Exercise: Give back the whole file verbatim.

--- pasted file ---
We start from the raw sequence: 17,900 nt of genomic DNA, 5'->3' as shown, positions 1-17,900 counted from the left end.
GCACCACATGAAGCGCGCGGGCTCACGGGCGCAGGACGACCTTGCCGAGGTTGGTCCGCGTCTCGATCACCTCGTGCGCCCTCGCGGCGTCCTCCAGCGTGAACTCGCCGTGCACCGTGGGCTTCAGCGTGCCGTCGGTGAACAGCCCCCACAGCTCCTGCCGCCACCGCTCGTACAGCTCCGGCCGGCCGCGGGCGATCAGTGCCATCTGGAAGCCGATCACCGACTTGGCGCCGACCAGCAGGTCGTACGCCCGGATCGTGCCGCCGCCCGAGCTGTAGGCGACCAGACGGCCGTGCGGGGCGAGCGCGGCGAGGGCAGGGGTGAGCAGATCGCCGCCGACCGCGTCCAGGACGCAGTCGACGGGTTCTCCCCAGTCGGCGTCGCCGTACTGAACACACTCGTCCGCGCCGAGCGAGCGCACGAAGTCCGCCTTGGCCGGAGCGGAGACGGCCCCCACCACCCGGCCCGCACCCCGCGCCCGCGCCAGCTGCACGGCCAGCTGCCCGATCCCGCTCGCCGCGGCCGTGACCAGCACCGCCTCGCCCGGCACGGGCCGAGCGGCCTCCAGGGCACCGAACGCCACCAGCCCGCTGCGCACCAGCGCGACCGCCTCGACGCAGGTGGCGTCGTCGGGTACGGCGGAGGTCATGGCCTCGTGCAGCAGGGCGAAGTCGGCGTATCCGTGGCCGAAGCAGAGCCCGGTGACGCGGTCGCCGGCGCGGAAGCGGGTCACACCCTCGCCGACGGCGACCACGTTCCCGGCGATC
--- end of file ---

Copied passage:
We start from the raw sequence: 17,900 nt of genomic DNA, 5'->3' as shown, positions 1-17,900 counted from the left end.
GCACCACATGAAGCGCGCGGGCTCACGGGCGCAGGACGACCTTGCCGAGGTTGGTCCGCGTCTCGATCACCTCGTGCGCCCTCGCGGCGTCCTCCAGCGTGAACTCGCCGTGCACCGTGGGCTTCAGCGTGCCGTCGGTGAACAGCCCCCACAGCTCCTGCCGCCACCGCTCGTACAGCTCCGGCCGGCCGCGGGCGATCAGTGCCATCTGGAAGCCGATCACCGACTTGGCGCCGACCAGCAGGTCGTACGCCCGGATCGTGCCGCCGCCCGAGCTGTAGGCGACCAGACGGCCGTGCGGGGCGAGCGCGGCGAGGGCAGGGGTGAGCAGATCGCCGCCGACCGCGTCCAGGACGCAGTCGACGGGTTCTCCCCAGTCGGCGTCGCCGTACTGAACACACTCGTCCGCGCCGAGCGAGCGCACGAAGTCCGCCTTGGCCGGAGCGGAGACGGCCCCCACCACCCGGCCCGCACCCCGCGCCCGCGCCAGCTGCACGGCCAGCTGCCCGATCCCGCTCGCCGCGGCCGTGACCAGCACCGCCTCGCCCGGCACGGGCCGAGCGGCCTCCAGGGCACCGAACGCCACCAGCCCGCTGCGCACCAGCGCGACCGCCTCGACGCAGGTGGCGTCGTCGGGTACGGCGGAGGTCATGGCCTCGTGCAGCAGGGCGAAGTCGGCGTATCCGTGGCCGAAGCAGAGCCCGGTGACGCGGTCGCCGGCGCGGAAGCGGGTCACACCCTCGCCGACGGCGACCACGTTCCCGGCGATC